One of the great things about writing a business book is having the time and space to explore an issue properly. You have something you want to say, or an experience you want to share, and a book allows you to do this in a way that feels 'complete'. It allows you to present a well-rounded argument.
If you're being honest with your readers, your case will be built on a solid foundation of evidence. You won't present an ideological view that you then back up with evidence that supports your case, no matter how tenuous, while conveniently ignoring anything to the contrary. That is the domain of neoliberals, climate change deniers and anti-vaxxers.
Rather, you will use real evidence. But what is 'real' evidence?
In the context of a business book, as opposed to an academic dissertation, there are two main forms of evidence.
Your own experience, case studies and research
Obviously the most powerful and original material you can share is that you have collected yourself. Case studies of real-life situations you've been through can be particularly useful to others in similar situations. Even more so if you have a number of similar situations in which similar actions have been taken and similar results achieved.
The standards of evidence in a business book are rarely as high as they would be for an academic paper, in terms of strict sample sizes and repeatability. Nevertheless, if you want to be taken seriously it is good to be able to provide quantifiable results linked to specific initiatives. A sample size of one will never have a lot of credibility. Nor will assumptions and generalisations.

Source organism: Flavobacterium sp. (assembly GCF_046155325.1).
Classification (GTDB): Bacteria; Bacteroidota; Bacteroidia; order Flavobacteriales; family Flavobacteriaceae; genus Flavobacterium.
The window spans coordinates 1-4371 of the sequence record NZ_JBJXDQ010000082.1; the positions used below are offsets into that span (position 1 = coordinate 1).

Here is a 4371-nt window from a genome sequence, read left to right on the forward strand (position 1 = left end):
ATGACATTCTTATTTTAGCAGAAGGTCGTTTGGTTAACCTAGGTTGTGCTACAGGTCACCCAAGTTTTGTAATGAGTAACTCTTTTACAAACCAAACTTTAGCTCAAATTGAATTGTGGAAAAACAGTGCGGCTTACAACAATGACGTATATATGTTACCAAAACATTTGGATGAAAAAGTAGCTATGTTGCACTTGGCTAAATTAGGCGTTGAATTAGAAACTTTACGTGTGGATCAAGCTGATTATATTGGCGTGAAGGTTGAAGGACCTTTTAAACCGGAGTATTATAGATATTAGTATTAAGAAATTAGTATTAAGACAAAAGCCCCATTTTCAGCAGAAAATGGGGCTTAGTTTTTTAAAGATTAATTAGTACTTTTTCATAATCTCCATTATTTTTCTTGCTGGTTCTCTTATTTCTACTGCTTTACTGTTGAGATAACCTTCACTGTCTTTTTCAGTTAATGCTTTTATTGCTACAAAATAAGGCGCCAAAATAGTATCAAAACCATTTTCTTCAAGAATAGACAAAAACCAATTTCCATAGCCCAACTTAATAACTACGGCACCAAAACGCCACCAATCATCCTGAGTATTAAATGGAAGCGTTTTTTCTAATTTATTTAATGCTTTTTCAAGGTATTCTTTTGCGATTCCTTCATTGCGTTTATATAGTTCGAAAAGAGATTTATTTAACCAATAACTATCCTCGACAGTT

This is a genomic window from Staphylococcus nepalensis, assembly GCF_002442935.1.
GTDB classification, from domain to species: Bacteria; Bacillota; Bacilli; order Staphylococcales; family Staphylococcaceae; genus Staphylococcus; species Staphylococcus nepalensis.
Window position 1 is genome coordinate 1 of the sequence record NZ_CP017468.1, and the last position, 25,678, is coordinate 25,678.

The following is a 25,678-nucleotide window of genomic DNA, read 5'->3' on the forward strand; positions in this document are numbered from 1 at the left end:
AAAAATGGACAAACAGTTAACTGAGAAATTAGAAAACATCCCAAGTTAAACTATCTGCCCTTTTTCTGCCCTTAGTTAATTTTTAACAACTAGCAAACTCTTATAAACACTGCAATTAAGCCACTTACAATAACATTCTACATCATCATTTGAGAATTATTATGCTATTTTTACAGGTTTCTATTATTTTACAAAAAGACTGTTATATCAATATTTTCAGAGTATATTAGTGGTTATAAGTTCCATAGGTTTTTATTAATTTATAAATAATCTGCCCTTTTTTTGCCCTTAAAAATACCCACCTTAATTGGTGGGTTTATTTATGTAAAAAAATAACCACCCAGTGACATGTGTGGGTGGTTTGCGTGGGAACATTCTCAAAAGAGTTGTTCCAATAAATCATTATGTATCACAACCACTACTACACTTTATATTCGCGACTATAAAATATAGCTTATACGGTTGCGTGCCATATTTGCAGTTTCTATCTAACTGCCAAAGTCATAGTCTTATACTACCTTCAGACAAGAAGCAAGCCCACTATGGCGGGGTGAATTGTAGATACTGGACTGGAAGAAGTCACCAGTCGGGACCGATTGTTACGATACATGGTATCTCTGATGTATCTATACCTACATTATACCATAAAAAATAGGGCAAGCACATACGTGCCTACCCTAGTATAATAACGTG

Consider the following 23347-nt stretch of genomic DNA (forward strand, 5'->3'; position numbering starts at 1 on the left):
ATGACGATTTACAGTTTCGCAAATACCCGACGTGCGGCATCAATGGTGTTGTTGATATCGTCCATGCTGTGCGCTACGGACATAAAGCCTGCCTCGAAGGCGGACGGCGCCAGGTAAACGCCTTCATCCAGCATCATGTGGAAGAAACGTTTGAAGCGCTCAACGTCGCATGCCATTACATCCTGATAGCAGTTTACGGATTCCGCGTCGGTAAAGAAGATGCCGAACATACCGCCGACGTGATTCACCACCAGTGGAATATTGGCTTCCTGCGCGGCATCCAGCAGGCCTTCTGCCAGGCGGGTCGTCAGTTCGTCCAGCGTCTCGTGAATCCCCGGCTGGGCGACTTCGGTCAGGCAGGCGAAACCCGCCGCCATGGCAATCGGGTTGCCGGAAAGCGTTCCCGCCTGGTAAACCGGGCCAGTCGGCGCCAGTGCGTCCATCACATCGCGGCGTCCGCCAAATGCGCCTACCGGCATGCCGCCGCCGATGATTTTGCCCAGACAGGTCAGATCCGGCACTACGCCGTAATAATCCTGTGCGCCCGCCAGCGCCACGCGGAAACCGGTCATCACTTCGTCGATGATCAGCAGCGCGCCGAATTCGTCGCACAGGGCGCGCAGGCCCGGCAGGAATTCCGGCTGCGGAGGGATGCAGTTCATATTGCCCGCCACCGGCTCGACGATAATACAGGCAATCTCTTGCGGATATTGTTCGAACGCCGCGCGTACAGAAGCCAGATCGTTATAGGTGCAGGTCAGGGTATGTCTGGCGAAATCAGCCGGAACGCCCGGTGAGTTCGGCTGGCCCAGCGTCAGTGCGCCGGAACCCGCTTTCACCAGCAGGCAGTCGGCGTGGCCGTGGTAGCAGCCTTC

Others' experiences, case studies and research
No matter how much experience you build up you'll never be able to 'do it all'. There will always be things to learn from others. And of course, as an expert in your area, there will be external sources you're aware of that your readers may not know about. So there's nothing wrong with citing other information in your book.
However, this should be done responsibly – at least if your aim is to be honest. This means doing more than a quick Google search, grabbing a few statistics that appear to support your argument and then quoting those numbers – even if you reference the sources.
For a start, especially in business, a very large number of so-called studies are anything but. Dig just a little beneath the surface and you'll find that most of the statistics floating around the web are based on self-serving surveys conducted by individual firms with a product to sell. Unsurprisingly, these statistics always seem to support the use of said firm's services.
If you're going to quote statistics, or any other external evidence, make sure you find your way back to the primary source (i.e. not the article quoting the evidence but to the original source of that evidence) and verify its impartiality. In business, two of the best sources are outlets like Harvard Business Review and McKinsey Quarterly but there are plenty of others.
Of course, there is nothing to stop you saying whatever you like in your book and using as much evidence of ill-repute as you like. You can completely make stuff up if you want to. Plenty of people do this all the time and get away with it. Much of the supplements industry comes to mind. My hope is that that is not what you are interested in doing.
As usual, if you have any questions or comments, please add a comment below or contact me.